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ellenrr Donating Member (619 posts) Send PM | Profile | Ignore Thu Aug-11-11 08:36 AM
Original message
David Cameron considers banning suspected rioters from social media
Source: Guardian UK

David Cameron has told parliament that in the wake of this week's riots the government is looking at banning people from using social networking sites such as Twitter and Facebook if they are thought to be plotting criminal activity.

The prime minister said the government will review whether it is possible to stop suspected rioters spreading online messages, in his opening statement during a Commons debate on Thursday on the widespread civil disorder for which MPs were recalled from their summer recess.

Answering questions after his statement, the prime minister added that the home secretary, Theresa May, will hold meetings with Facebook, Twitter and Research In Motion within weeks to discuss their responsibilities in this area.

Cameron also said that broadcasters including the BBC and Sky News have a responsibility to hand over unused footage of the riots to police.



Read more: http://www.guardian.co.uk/media/2011/aug/11/david-camer...
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CBGLuthier Donating Member (1000+ posts) Send PM | Profile | Ignore Thu Aug-11-11 08:39 AM
Response to Original message
1. if they are thought to be plotting criminal activity.
and I wonder who will make that determination and under what circumstances?
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valerief Donating Member (1000+ posts) Send PM | Profile | Ignore Thu Aug-11-11 12:13 PM
Response to Reply #1
16. Thought crimes. Welcome 1984. nt
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Hydra Donating Member (1000+ posts) Send PM | Profile | Ignore Thu Aug-11-11 12:28 PM
Response to Reply #16
21. Yup
Edited on Thu Aug-11-11 12:29 PM by Hydra
Here we go- it seems they were taken aback by the timing, but I'm sure all of the police state mechanisms are ready at their word.

Everyone grab some popcorn- things are about to get "interesting"

:popcorn:
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boston bean Donating Member (1000+ posts) Send PM | Profile | Ignore Thu Aug-11-11 08:44 AM
Response to Original message
2. Who is he David Mubarak Cameron? nt
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rurallib Donating Member (1000+ posts) Send PM | Profile | Ignore Thu Aug-11-11 09:01 AM
Response to Original message
3. wow - the same twitter and facebook that western leaders
praised as so essential to the uprisings in the Middle East and Northern Africa.
One man's revolution is another man's rebellion.
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coalition_unwilling Donating Member (1000+ posts) Send PM | Profile | Ignore Sun Aug-14-11 06:32 PM
Response to Reply #3
58. Just as one man's "terrorist" is another man's "freedom fighter." Shit,
Edited on Sun Aug-14-11 06:34 PM by coalition_unwilling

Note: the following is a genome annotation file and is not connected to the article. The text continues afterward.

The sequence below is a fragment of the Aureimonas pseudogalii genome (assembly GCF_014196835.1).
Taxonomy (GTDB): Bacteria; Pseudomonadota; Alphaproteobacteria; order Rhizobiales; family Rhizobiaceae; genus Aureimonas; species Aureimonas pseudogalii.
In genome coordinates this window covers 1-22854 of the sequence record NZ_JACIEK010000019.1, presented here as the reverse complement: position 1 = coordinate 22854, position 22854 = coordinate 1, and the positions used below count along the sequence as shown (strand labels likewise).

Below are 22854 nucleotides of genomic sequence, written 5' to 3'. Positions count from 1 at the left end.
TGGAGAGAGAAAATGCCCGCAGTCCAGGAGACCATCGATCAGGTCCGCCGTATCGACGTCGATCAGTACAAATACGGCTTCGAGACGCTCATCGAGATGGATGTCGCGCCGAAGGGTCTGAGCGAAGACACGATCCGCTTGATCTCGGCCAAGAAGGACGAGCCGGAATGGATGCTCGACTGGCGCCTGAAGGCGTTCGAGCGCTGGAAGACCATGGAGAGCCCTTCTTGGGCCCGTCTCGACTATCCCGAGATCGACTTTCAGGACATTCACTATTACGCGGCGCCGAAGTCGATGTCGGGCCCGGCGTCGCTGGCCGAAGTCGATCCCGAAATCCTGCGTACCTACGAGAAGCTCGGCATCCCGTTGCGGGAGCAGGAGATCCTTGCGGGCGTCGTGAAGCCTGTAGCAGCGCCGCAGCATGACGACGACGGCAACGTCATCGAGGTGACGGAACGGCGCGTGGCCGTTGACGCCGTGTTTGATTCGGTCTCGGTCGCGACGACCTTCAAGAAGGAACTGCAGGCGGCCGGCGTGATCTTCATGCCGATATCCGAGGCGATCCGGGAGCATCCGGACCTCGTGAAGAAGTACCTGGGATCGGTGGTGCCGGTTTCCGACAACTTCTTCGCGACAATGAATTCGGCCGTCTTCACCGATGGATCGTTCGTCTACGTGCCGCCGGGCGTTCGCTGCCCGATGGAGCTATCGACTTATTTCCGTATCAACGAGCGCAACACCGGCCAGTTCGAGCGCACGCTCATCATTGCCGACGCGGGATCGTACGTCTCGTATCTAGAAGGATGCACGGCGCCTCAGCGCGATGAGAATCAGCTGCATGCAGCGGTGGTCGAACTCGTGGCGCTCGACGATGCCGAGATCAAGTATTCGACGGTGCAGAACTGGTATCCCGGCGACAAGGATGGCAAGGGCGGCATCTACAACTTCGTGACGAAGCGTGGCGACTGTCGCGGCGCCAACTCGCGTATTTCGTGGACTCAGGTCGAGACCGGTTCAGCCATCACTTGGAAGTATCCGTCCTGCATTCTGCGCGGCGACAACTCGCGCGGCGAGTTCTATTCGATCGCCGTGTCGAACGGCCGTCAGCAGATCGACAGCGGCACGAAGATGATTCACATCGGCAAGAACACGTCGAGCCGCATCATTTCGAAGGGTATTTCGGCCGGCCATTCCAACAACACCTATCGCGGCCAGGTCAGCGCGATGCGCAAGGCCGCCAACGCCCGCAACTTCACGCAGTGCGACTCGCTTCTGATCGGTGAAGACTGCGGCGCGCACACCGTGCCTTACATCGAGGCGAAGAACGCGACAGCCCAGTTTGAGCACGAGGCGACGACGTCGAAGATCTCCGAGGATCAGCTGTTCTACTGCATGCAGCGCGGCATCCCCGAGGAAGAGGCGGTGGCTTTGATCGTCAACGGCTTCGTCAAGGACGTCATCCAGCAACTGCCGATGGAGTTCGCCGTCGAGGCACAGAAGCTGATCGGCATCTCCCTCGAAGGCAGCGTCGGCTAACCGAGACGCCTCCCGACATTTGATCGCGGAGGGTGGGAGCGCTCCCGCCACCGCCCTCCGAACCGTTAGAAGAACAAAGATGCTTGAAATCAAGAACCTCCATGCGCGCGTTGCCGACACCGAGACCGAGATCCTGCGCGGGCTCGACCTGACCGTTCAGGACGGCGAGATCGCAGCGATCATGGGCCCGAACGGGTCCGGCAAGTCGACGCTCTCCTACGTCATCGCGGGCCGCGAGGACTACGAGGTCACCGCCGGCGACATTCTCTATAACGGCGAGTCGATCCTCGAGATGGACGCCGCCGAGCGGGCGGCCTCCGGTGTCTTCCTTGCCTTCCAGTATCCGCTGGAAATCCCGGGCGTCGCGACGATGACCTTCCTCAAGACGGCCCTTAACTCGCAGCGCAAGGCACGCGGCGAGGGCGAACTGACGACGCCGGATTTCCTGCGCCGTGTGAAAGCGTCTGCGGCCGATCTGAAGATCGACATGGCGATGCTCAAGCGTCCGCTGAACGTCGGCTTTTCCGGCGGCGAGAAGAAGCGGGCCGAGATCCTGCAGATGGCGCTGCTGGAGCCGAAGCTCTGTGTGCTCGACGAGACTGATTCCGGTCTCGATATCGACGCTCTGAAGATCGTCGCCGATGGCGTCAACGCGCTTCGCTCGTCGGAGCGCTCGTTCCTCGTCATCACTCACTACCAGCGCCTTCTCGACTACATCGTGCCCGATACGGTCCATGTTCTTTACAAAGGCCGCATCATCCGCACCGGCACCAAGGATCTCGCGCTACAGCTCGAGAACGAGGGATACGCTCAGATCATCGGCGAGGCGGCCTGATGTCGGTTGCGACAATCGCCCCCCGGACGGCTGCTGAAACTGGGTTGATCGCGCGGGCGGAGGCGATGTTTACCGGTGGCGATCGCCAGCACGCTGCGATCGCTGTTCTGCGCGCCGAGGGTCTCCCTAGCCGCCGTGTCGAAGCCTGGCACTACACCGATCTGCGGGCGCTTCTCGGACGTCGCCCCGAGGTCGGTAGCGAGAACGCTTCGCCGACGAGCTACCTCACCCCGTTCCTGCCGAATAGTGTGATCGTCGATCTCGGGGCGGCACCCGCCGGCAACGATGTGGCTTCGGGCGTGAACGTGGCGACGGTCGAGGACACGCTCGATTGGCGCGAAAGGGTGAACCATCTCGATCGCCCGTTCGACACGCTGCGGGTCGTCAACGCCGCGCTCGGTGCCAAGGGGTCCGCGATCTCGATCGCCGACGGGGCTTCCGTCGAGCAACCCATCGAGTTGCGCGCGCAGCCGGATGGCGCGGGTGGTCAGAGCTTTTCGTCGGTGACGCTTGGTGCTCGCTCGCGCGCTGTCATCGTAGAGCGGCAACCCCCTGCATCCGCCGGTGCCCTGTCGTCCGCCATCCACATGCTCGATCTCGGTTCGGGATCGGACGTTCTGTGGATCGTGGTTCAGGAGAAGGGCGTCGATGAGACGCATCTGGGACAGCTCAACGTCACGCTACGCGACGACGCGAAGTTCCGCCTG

back in 1946-47, the British called the Irgun Zwai Lum 'terrorists' for their proclivity for blowing up buildings in Palestine under the British-mandate. IIRC, Menachim Begin and Ariel Sharon were both members of the Irgun Zwai Lum.

for that matter, the Americans and their Saigon puppets routinely referred to the cadres of the National Liberation Front as 'terrorists' before 1965.
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dipsydoodle Donating Member (1000+ posts) Send PM | Profile | Ignore Thu Aug-11-11 09:05 AM
Response to Original message
4. For the benefit of anyone unaware.
Its where it has been proven that use of social media was used to organise/further a crime that simple breaking and entering has become the offence of aggravated burglary. Difference between the two is a wrist slap as opposed to a maximum 10 year sentence.

Unused footage - no real need. The public have been handing over their mobile phone pictures to the police to help identify looters and arsonists. That was how the guy who fired Miss Selfridge in Manchester was caught so quickly.

More serious issues are afoot too. At least two councils, Salford and Greenwich , have threatened to evict any tenants found guilty of helping destroy their own council areas / communities.
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boston bean Donating Member (1000+ posts) Send PM | Profile | Ignore Thu Aug-11-11 09:31 AM
Response to Reply #4
7. The problem with it is it will also clamp down on peaceful protests and civil disobedience.
As I am sure the difference between the two will not be taken into consideration.

Anything, no matter how peaceful or law abiding, is a threat to them.
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dipsydoodle Donating Member (1000+ posts) Send PM | Profile | Ignore Thu Aug-11-11 09:53 AM
Response to Reply #7
8. "peaceful protests and civil disobedience"
probably both come under normal crowd control other than when there is malicious intent. By that I mean for example where a Muslim protest was likely to be disrupted by an English Defence League protest in close proximity.
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No Elephants Donating Member (1000+ posts) Send PM | Profile | Ignore Thu Aug-11-11 12:41 PM
Response to Reply #8